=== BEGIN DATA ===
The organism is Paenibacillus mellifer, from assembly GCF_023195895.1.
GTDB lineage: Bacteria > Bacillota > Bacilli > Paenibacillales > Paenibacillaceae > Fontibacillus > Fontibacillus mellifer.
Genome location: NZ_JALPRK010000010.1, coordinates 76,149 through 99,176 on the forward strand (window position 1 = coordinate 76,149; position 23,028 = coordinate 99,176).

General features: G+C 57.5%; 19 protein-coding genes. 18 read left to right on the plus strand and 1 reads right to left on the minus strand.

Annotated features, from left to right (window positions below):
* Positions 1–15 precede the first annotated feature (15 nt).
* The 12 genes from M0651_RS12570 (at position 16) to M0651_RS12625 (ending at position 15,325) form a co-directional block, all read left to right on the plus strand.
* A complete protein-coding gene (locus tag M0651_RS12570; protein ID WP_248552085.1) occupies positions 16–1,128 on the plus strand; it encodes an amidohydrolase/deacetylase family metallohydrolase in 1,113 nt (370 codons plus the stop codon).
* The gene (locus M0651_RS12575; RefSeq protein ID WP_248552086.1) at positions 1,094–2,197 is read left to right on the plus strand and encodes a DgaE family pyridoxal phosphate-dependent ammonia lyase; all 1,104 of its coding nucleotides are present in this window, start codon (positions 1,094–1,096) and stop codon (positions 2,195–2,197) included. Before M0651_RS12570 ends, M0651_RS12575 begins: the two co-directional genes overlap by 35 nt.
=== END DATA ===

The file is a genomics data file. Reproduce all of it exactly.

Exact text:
The organism is Paenibacillus mellifer, from assembly GCF_023195895.1.
GTDB lineage: Bacteria > Bacillota > Bacilli > Paenibacillales > Paenibacillaceae > Fontibacillus > Fontibacillus mellifer.
Genome location: NZ_JALPRK010000010.1, coordinates 76,149 through 99,176 on the forward strand (window position 1 = coordinate 76,149; position 23,028 = coordinate 99,176).

General features: G+C 57.5%; 19 protein-coding genes. 18 read left to right on the plus strand and 1 reads right to left on the minus strand.

Annotated features, from left to right (window positions below):
* Positions 1–15 precede the first annotated feature (15 nt).
* The 12 genes from M0651_RS12570 (at position 16) to M0651_RS12625 (ending at position 15,325) form a co-directional block, all read left to right on the plus strand.
* A complete protein-coding gene (locus tag M0651_RS12570; protein ID WP_248552085.1) occupies positions 16–1,128 on the plus strand; it encodes an amidohydrolase/deacetylase family metallohydrolase in 1,113 nt (370 codons plus the stop codon).
* The gene (locus M0651_RS12575; RefSeq protein ID WP_248552086.1) at positions 1,094–2,197 is read left to right on the plus strand and encodes a DgaE family pyridoxal phosphate-dependent ammonia lyase; all 1,104 of its coding nucleotides are present in this window, start codon (positions 1,094–1,096) and stop codon (positions 2,195–2,197) included. Before M0651_RS12570 ends, M0651_RS12575 begins: the two co-directional genes overlap by 35 nt.